BRITAIN’S LEADING left of centre newspaper company is paying freelance native speakers of English the UK minimum wage to conduct conversation classes online. Guardianlanguages. com, a website belonging to the Guardian News and Media Group, is offering £5.52 an hour to native speakers.
Paying minimum wage is not illegal; advertising for native speakers is more contentious. To 'justify discrimination' Guardian News and Media believe they have to show that it is a ‘proportionate means of achieving a legitimate aim’, according to Jason West, whose company, languagesoutthere, developed the programme. Legal advice given to the Gazette states that courts require hard evidence in order to justify discrimination. We asked the Guardian for their evidence but none has been provided.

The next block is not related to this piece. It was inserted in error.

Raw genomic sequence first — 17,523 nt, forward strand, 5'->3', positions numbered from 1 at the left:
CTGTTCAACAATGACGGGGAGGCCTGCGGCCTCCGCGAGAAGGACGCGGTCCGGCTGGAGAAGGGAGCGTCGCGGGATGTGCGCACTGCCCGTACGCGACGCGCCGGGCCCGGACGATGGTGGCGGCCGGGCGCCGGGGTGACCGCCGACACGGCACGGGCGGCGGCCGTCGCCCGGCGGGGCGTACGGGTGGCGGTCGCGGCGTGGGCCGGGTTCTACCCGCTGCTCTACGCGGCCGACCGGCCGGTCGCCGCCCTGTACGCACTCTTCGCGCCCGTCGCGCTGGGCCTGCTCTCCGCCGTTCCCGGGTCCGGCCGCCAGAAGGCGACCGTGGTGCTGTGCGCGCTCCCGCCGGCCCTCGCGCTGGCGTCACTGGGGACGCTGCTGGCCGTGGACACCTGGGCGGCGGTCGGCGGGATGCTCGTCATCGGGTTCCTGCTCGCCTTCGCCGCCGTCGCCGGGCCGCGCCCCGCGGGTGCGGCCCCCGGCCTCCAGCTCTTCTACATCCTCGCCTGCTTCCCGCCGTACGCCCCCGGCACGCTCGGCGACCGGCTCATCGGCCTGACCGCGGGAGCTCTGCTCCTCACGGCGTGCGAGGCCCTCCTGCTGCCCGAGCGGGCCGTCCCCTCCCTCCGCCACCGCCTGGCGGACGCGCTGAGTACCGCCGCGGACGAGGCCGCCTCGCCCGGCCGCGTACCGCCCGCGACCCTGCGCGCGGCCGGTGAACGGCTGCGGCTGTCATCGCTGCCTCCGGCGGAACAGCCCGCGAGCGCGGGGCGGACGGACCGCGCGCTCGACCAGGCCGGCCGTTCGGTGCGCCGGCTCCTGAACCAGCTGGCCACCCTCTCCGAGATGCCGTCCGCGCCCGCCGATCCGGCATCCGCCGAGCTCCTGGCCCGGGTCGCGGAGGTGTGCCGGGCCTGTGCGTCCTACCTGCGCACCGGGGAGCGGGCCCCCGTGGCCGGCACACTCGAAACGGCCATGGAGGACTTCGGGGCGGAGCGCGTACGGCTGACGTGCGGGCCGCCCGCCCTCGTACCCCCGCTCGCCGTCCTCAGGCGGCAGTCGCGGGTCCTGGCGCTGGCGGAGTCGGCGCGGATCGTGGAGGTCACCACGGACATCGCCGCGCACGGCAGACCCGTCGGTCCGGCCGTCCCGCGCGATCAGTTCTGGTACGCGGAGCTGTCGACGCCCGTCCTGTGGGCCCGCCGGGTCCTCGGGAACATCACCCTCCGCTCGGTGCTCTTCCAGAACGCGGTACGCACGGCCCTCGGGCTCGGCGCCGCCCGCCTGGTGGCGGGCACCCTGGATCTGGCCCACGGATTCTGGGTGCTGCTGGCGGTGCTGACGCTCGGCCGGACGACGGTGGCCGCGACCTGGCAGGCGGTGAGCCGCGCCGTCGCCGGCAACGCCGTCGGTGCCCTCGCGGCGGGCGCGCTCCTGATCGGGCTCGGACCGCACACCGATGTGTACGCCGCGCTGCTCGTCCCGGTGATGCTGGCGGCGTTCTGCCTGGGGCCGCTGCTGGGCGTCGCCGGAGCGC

Only native English speaker ‘partners’ qualify for payment but no educational requirements are specified. Qualified EFL teachers with nothing better to do will also initially be paid minimum wage rate. West is confident that over time qualified teflers will earn more as users are asked to rate the lessons they receive and ‘partners’ receiving consistently good ratings can ask for an increase on £5.52.
Qualified teachers in London earn about £20 an hour for private conversation classes. Those who do sign up in the hope of earning more than £5.52 an hour can opt to download one-hour lesson plans costing £20. In the UK 120 hours of course material retails at around £25. The same amount of material would be £2,700 from guardianlanguages. Asked to justify the cost difference West said he was confident about both quality and price of the materials. 'Self-study students can purchase packs for just £1 each,' he pointed out.
Inspector McHammered of the Lard in Pamplona, Spain